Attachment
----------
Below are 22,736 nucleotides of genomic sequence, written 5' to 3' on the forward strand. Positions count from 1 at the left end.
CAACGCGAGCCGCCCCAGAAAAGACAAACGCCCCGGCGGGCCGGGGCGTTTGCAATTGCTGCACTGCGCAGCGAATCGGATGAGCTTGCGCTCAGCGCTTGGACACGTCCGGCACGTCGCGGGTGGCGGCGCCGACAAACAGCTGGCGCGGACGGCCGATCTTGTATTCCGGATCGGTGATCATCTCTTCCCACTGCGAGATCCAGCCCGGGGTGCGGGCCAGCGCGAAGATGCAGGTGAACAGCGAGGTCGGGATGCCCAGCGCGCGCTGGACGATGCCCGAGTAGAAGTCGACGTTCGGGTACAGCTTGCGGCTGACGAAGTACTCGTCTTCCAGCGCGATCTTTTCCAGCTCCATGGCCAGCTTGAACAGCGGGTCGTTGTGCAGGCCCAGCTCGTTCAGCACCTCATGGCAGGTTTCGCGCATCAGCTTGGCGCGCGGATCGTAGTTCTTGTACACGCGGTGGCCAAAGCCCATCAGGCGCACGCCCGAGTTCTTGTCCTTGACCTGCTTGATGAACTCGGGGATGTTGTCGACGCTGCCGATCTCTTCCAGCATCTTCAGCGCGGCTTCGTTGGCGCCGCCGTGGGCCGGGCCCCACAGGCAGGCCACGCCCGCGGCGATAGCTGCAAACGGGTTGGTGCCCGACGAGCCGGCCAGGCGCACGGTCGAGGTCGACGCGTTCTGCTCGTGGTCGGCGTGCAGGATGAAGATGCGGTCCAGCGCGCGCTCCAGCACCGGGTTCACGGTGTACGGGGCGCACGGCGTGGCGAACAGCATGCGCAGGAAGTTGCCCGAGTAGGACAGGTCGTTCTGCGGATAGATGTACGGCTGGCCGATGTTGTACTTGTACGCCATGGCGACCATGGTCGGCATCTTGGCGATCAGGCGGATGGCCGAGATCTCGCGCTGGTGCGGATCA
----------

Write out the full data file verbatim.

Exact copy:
Below are 22,736 nucleotides of genomic sequence, written 5' to 3' on the forward strand. Positions count from 1 at the left end.
CAACGCGAGCCGCCCCAGAAAAGACAAACGCCCCGGCGGGCCGGGGCGTTTGCAATTGCTGCACTGCGCAGCGAATCGGATGAGCTTGCGCTCAGCGCTTGGACACGTCCGGCACGTCGCGGGTGGCGGCGCCGACAAACAGCTGGCGCGGACGGCCGATCTTGTATTCCGGATCGGTGATCATCTCTTCCCACTGCGAGATCCAGCCCGGGGTGCGGGCCAGCGCGAAGATGCAGGTGAACAGCGAGGTCGGGATGCCCAGCGCGCGCTGGACGATGCCCGAGTAGAAGTCGACGTTCGGGTACAGCTTGCGGCTGACGAAGTACTCGTCTTCCAGCGCGATCTTTTCCAGCTCCATGGCCAGCTTGAACAGCGGGTCGTTGTGCAGGCCCAGCTCGTTCAGCACCTCATGGCAGGTTTCGCGCATCAGCTTGGCGCGCGGATCGTAGTTCTTGTACACGCGGTGGCCAAAGCCCATCAGGCGCACGCCCGAGTTCTTGTCCTTGACCTGCTTGATGAACTCGGGGATGTTGTCGACGCTGCCGATCTCTTCCAGCATCTTCAGCGCGGCTTCGTTGGCGCCGCCGTGGGCCGGGCCCCACAGGCAGGCCACGCCCGCGGCGATAGCTGCAAACGGGTTGGTGCCCGACGAGCCGGCCAGGCGCACGGTCGAGGTCGACGCGTTCTGCTCGTGGTCGGCGTGCAGGATGAAGATGCGGTCCAGCGCGCGCTCCAGCACCGGGTTCACGGTGTACGGGGCGCACGGCGTGGCGAACAGCATGCGCAGGAAGTTGCCCGAGTAGGACAGGTCGTTCTGCGGATAGATGTACGGCTGGCCGATGTTGTACTTGTACGCCATGGCGACCATGGTCGGCATCTTGGCGATCAGGCGGATGGCCGAGATCTCGCGCTGGTGCGGATCA